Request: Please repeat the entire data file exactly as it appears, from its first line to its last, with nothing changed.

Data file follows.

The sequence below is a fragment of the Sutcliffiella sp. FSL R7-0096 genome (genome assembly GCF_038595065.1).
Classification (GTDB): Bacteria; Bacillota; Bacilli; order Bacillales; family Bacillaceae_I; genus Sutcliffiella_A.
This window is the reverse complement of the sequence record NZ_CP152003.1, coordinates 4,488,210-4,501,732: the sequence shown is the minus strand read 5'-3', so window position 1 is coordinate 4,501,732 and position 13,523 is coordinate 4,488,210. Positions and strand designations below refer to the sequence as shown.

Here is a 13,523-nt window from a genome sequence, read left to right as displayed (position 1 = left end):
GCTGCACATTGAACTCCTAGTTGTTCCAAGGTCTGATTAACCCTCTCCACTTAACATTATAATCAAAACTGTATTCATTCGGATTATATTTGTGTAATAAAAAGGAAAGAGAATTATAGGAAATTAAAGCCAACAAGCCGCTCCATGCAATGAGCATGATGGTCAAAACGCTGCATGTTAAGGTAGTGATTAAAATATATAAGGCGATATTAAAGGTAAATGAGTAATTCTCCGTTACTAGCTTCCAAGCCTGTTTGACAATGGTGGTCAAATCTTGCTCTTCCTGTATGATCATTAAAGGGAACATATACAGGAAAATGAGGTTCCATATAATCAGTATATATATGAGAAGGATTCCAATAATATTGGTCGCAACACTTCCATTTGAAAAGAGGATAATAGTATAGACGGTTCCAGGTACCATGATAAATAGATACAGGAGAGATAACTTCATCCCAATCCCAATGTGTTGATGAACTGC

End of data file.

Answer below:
The sequence below is a fragment of the Sutcliffiella sp. FSL R7-0096 genome (genome assembly GCF_038595065.1).
Classification (GTDB): Bacteria; Bacillota; Bacilli; order Bacillales; family Bacillaceae_I; genus Sutcliffiella_A.
This window is the reverse complement of the sequence record NZ_CP152003.1, coordinates 4,488,210-4,501,732: the sequence shown is the minus strand read 5'-3', so window position 1 is coordinate 4,501,732 and position 13,523 is coordinate 4,488,210. Positions and strand designations below refer to the sequence as shown.

Here is a 13,523-nt window from a genome sequence, read left to right as displayed (position 1 = left end):
GCTGCACATTGAACTCCTAGTTGTTCCAAGGTCTGATTAACCCTCTCCACTTAACATTATAATCAAAACTGTATTCATTCGGATTATATTTGTGTAATAAAAAGGAAAGAGAATTATAGGAAATTAAAGCCAACAAGCCGCTCCATGCAATGAGCATGATGGTCAAAACGCTGCATGTTAAGGTAGTGATTAAAATATATAAGGCGATATTAAAGGTAAATGAGTAATTCTCCGTTACTAGCTTCCAAGCCTGTTTGACAATGGTGGTCAAATCTTGCTCTTCCTGTATGATCATTAAAGGGAACATATACAGGAAAATGAGGTTCCATATAATCAGTATATATATGAGAAGGATTCCAATAATATTGGTCGCAACACTTCCATTTGAAAAGAGGATAATAGTATAGACGGTTCCAGGTACCATGATAAATAGATACAGGAGAGATAACTTCATCCCAATCCCAATGTGTTGATGAACTGC